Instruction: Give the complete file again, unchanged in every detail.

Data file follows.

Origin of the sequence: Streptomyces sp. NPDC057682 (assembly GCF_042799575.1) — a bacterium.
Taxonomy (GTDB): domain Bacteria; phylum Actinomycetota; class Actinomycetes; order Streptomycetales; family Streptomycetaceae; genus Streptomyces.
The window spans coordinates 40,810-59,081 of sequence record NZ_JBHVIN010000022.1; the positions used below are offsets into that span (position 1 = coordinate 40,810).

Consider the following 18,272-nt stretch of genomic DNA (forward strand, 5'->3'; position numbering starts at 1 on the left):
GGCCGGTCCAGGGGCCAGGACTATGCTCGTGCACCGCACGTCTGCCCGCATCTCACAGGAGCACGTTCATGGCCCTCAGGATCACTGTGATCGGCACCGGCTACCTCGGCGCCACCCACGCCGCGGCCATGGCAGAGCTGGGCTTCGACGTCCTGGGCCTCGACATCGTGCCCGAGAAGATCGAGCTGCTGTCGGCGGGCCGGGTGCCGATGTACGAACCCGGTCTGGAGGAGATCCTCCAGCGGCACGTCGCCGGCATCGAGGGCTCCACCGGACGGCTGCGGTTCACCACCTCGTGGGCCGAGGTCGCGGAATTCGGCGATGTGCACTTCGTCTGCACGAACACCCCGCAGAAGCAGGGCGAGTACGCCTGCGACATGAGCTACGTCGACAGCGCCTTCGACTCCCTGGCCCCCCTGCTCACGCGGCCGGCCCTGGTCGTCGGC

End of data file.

Origin of the sequence: Streptomyces sp. NPDC057682 (assembly GCF_042799575.1) — a bacterium.
Taxonomy (GTDB): domain Bacteria; phylum Actinomycetota; class Actinomycetes; order Streptomycetales; family Streptomycetaceae; genus Streptomyces.
The window spans coordinates 40,810-59,081 of sequence record NZ_JBHVIN010000022.1; the positions used below are offsets into that span (position 1 = coordinate 40,810).

Consider the following 18,272-nt stretch of genomic DNA (forward strand, 5'->3'; position numbering starts at 1 on the left):
GGCCGGTCCAGGGGCCAGGACTATGCTCGTGCACCGCACGTCTGCCCGCATCTCACAGGAGCACGTTCATGGCCCTCAGGATCACTGTGATCGGCACCGGCTACCTCGGCGCCACCCACGCCGCGGCCATGGCAGAGCTGGGCTTCGACGTCCTGGGCCTCGACATCGTGCCCGAGAAGATCGAGCTGCTGTCGGCGGGCCGGGTGCCGATGTACGAACCCGGTCTGGAGGAGATCCTCCAGCGGCACGTCGCCGGCATCGAGGGCTCCACCGGACGGCTGCGGTTCACCACCTCGTGGGCCGAGGTCGCGGAATTCGGCGATGTGCACTTCGTCTGCACGAACACCCCGCAGAAGCAGGGCGAGTACGCCTGCGACATGAGCTACGTCGACAGCGCCTTCGACTCCCTGGCCCCCCTGCTCACGCGGCCGGCCCTGGTCGTCGGC